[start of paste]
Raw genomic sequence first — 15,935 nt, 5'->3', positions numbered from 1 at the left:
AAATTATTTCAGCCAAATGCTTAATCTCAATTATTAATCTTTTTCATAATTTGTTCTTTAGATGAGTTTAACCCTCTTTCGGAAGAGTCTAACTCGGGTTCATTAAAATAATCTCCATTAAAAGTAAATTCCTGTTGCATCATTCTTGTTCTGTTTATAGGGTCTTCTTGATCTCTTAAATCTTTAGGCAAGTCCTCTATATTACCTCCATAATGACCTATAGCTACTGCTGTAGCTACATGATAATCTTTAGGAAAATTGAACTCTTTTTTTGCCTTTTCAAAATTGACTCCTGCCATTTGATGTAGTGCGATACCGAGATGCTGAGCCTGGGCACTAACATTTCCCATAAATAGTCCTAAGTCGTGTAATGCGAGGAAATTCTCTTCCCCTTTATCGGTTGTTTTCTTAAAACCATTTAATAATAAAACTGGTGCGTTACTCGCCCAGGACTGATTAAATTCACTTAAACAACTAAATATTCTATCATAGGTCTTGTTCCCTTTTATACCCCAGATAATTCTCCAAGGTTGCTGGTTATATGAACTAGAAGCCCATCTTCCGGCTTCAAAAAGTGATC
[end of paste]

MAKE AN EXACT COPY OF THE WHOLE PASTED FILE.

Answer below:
Raw genomic sequence first — 15,935 nt, 5'->3', positions numbered from 1 at the left:
AAATTATTTCAGCCAAATGCTTAATCTCAATTATTAATCTTTTTCATAATTTGTTCTTTAGATGAGTTTAACCCTCTTTCGGAAGAGTCTAACTCGGGTTCATTAAAATAATCTCCATTAAAAGTAAATTCCTGTTGCATCATTCTTGTTCTGTTTATAGGGTCTTCTTGATCTCTTAAATCTTTAGGCAAGTCCTCTATATTACCTCCATAATGACCTATAGCTACTGCTGTAGCTACATGATAATCTTTAGGAAAATTGAACTCTTTTTTTGCCTTTTCAAAATTGACTCCTGCCATTTGATGTAGTGCGATACCGAGATGCTGAGCCTGGGCACTAACATTTCCCATAAATAGTCCTAAGTCGTGTAATGCGAGGAAATTCTCTTCCCCTTTATCGGTTGTTTTCTTAAAACCATTTAATAATAAAACTGGTGCGTTACTCGCCCAGGACTGATTAAATTCACTTAAACAACTAAATATTCTATCATAGGTCTTGTTCCCTTTTATACCCCAGATAATTCTCCAAGGTTGCTGGTTATATGAACTAGAAGCCCATCTTCCGGCTTCAAAAAGTGATC